Signs and symptoms of asthma
To make a diagnosis of asthma the doctor will:
Take a detailed medical history. Your doctor will ask detailed questions about your family medical history, your breathing problems, and other asthma symptoms you might have.
Do a physical examination: The doctor will listen to your lungs with a stethoscope; examine your nasal passages, etc.
Test your breathing with spirometry. Spirometry is a quick, simple breathing test that measures how much air you can blow out of your lungs. This might be done in a hospital or in your doctors' office. For this test, you'll be asked to blow hard and long through a tube attached to a small machine. The machine will show how many litres of air you can push out of your lungs and how fast. Because spirometry takes some coordination, children under 5 years old are not usually asked to do this test.
Find a lung function testing lab in your area, using our online database.
Your doctor may also order other tests:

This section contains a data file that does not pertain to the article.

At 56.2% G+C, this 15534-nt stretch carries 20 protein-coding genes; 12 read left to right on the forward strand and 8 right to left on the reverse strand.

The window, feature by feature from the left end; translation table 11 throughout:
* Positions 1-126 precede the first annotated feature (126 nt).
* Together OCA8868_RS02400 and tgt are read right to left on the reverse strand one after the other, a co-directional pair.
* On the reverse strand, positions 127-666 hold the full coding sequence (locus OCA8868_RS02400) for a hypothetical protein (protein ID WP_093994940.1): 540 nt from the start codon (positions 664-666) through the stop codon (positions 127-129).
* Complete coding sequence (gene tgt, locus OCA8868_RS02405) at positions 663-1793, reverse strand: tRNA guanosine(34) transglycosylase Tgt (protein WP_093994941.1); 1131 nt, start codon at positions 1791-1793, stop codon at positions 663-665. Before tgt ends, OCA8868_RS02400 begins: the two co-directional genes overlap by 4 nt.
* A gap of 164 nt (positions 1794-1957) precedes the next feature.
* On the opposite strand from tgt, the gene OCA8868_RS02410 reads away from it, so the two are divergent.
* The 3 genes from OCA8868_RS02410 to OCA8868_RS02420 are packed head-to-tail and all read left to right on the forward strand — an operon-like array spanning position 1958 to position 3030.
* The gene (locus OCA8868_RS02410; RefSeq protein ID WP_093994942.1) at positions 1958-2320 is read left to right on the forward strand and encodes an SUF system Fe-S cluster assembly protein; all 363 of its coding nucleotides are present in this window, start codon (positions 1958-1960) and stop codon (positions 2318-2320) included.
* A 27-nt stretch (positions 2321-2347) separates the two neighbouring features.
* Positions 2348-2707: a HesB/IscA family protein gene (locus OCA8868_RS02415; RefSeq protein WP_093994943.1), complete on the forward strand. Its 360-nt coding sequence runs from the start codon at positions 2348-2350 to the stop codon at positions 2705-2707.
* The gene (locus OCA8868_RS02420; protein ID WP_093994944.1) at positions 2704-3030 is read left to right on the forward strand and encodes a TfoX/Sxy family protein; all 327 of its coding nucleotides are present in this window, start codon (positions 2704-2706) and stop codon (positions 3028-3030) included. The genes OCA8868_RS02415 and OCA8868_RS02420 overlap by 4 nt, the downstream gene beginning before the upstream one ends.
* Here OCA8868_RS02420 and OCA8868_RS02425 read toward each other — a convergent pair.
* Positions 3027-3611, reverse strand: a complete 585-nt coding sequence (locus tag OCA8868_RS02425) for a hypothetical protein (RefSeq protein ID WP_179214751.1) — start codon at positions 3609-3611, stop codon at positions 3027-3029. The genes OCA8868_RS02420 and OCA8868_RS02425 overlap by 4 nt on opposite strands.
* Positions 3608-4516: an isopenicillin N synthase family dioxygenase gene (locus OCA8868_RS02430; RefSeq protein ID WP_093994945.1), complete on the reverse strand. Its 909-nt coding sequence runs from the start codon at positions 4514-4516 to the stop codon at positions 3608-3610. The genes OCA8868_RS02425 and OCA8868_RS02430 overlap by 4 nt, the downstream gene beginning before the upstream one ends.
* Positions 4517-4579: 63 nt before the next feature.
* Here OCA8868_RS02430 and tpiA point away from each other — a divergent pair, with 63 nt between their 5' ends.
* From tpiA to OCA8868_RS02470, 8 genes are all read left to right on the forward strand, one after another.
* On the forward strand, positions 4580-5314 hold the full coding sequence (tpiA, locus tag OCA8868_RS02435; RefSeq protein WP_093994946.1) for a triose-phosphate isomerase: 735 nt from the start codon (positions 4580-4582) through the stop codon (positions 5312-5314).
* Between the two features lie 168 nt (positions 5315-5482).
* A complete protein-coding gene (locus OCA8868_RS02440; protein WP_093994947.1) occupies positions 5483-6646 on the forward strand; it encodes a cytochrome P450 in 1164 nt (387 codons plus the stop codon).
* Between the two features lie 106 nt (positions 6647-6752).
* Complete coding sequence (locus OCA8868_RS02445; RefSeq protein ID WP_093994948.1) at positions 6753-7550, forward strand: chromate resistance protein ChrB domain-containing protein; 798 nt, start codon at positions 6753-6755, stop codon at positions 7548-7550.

- Chest x-ray
- Lab tests on your blood and sputum (phlegm, mucus)
- Allergy testing: Your doctor may refer you to an allergist, who will test you for specific allergies, ask what your symptoms are and when you notice them. Usually allergists use a skin prick test. This may help to find out what allergies makes your asthma worse.
- Challenge tests: These tests are done in a hospital. They help to tell the doctor how "twitchy" or hyper-responsive your airways are.
Trial of asthma medications: The doctor may give you asthma medications to try out. If the asthma medications make your symptoms go away, this may help to make the diagnosis of asthma.
With a proper diagnosis, your doctor and asthma healthcare team can help you manage your asthma.
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